By Bill Dunn
If so, you might want to consider moving it. That is, unless it doesn’t impede access to or movement of your airplane. That wouldn’t have been the case last year, but it may be today.
On June 15th, the FAA published the agency’s long-awaited Policy on the Non-Aeronautical Use of Airport Hangars (Federal Register Vol 81 No. 115 page 38906). The final policy is a far cry from the initial policy proposed in July 2014, as well as past agency guidance to airports. In 2014, absolutely nothing outside of an aircraft and incidental items necessary for maintenance or operation of the aircraft could be stored in hangars.
The FAA’s previous view had always been that airport hangars are for use and storage of aircraft. Period. Policing the compliance with this FAA view was done through FAA grant assurance obligations and was pretty much left to the airport manager to enforce. Self-certification it’s called. But this all changed during a major brew-ha-ha that erupted at the Glendale, Arizona Airport when Valley Aviation Services, LLP filed a Part 16 Complaint (FAA Docket 16-09-06) against the City of Glendale, the airport sponsor.
On May 24, 2011, the FAA in its Director’s Determination found the airport sponsor in violation of its federal grant assurances for allowing non-aeronautical use of airport hangars for storing non-aviation items. From that point forward, the FAA’s pendulum on non-aviation use of airport hangars swung completely in the opposite direction with little flexibility. Even if you had an airplane in your hangar, no cars, boats, motor homes, fork lifts, etc could share the space. Didn’t matter how much space you actually had in the hangar. And to top it all off, the construction of an experimental aircraft was not considered an aviation use of the hangar space.
Some airport sponsors took this Part 16 Director’s Determination against Glendale to be the final word. If it doesn’t have wings; it cannot be stored in the hangar. In Hawaii, where the state owns all of the airports, including GA airports, if so much as a set of golf clubs was stored in the corner of your hangar, you received a CRIMINAL citation to appear in court. The tenant was not even provided an opportunity to cure the alleged violation.
You could certainly hear the dissatisfied and rightfully angered voices of airport tenants, hangar tenants, and even some airport managers reaching fever pitch. The FAA was under tremendous pressure to modify their policy and show a just a wee-bit of flexibility. Some members of the US Congress even took note of the hardline agency position and began offering potential legislative solutions that would undercut FAA’s enforcement activities in the non-aeronautical use of hangars.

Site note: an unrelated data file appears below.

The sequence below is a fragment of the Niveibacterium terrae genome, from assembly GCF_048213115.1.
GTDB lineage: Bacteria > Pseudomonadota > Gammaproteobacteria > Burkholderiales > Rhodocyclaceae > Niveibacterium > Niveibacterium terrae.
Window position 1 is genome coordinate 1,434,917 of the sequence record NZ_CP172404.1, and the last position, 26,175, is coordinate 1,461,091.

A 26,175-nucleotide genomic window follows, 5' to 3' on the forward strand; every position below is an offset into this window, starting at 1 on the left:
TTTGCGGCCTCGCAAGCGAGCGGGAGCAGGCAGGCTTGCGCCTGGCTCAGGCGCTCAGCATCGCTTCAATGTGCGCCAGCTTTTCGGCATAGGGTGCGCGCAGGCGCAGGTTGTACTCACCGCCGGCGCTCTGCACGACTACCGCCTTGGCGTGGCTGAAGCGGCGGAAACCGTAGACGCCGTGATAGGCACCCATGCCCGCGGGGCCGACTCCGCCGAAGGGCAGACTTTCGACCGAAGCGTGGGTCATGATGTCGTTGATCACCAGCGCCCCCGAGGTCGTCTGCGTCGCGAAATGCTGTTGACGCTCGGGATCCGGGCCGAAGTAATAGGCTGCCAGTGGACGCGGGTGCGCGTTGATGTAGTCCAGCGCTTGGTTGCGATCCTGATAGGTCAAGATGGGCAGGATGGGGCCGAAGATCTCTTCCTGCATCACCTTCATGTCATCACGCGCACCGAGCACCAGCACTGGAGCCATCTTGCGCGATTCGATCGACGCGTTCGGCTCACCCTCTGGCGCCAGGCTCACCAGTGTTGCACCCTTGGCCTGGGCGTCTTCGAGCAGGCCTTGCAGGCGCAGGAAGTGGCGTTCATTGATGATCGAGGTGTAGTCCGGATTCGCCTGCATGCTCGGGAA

So after much back and forth between industry, FAA, Congress and airports, the FAA has finally issued their Final Policy. It certainly seems to be a more balanced approach.
The final policy requires that hangars located on airport property must be used for an aeronautical purpose unless alternative uses are approved by the FAA Office of Airports. The agency is now willing to allow hangars to be used for alternative purposes when there is no aviation demand. But those uses must be short-term with the ability to terminate that use when aviation demand does exist. Additionally, rental payments must be at fair market value for commercial uses, which will be higher than for aviation uses.
The new policy also allows the construction of home-built aircraft in a hangar so long as any local regulations are followed, such as insurance, stowage of certain materials, and building codes.
But the biggie in all of this is that a hangar tenant may now store non-aviation items (including golf clubs) in the hangar provided that those items do not impede access to or movement of other aeronautical contents in the hangar or displace aeronautical use items from the hangar.
As a final thought, keep in mind that this policy only applies to airports that are obligated under AIP or other agreements with the Federal government such as surplus property agreements. It also applies to privately owned hangars that sit on land leased from an obligated airport. If the airport has no such obligations, none of this applies nor do FAA grant assurances.
Have questions or need help on any FAA policy matter? Give us a call or send me an e-mail. We can assist you in sorting through this new FAA policy and others.
Bill Dunn is the President of Aviation Strategies. Prior to his retirement in December 2014, Bill served 23-years as Vice President of Airports at the Aircraft Owners and Pilots Association (AOPA). In this capacity, he served as the Association’s lead advocate for General Aviation airports. You can reach Bill at 913-498-9393 or BDunn@avstrat.com